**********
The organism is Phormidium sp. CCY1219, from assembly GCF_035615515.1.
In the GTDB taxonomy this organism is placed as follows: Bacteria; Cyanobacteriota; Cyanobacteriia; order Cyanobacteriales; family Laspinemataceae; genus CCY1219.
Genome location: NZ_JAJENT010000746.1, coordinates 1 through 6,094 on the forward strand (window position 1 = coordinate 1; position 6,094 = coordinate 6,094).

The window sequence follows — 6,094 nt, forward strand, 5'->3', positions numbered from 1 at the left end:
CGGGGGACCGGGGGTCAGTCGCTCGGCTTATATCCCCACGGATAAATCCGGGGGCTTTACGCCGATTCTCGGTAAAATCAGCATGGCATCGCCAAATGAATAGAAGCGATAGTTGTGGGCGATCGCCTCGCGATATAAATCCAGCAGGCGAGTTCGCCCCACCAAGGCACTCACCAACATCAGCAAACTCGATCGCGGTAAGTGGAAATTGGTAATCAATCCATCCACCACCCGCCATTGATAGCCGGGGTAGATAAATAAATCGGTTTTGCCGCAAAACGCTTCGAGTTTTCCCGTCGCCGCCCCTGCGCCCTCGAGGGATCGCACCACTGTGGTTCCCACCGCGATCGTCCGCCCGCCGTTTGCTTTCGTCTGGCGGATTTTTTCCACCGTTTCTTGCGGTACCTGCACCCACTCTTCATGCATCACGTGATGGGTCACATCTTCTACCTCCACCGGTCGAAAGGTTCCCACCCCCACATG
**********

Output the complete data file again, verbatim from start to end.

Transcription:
The organism is Phormidium sp. CCY1219, from assembly GCF_035615515.1.
In the GTDB taxonomy this organism is placed as follows: Bacteria; Cyanobacteriota; Cyanobacteriia; order Cyanobacteriales; family Laspinemataceae; genus CCY1219.
Genome location: NZ_JAJENT010000746.1, coordinates 1 through 6,094 on the forward strand (window position 1 = coordinate 1; position 6,094 = coordinate 6,094).

The window sequence follows — 6,094 nt, forward strand, 5'->3', positions numbered from 1 at the left end:
CGGGGGACCGGGGGTCAGTCGCTCGGCTTATATCCCCACGGATAAATCCGGGGGCTTTACGCCGATTCTCGGTAAAATCAGCATGGCATCGCCAAATGAATAGAAGCGATAGTTGTGGGCGATCGCCTCGCGATATAAATCCAGCAGGCGAGTTCGCCCCACCAAGGCACTCACCAACATCAGCAAACTCGATCGCGGTAAGTGGAAATTGGTAATCAATCCATCCACCACCCGCCATTGATAGCCGGGGTAGATAAATAAATCGGTTTTGCCGCAAAACGCTTCGAGTTTTCCCGTCGCCGCCCCTGCGCCCTCGAGGGATCGCACCACTGTGGTTCCCACCGCGATCGTCCGCCCGCCGTTTGCTTTCGTCTGGCGGATTTTTTCCACCGTTTCTTGCGGTACCTGCACCCACTCTTCATGCATCACGTGATGGGTCACATCTTCTACCTCCACCGGTCGAAAGGTTCCCACCCCCACATG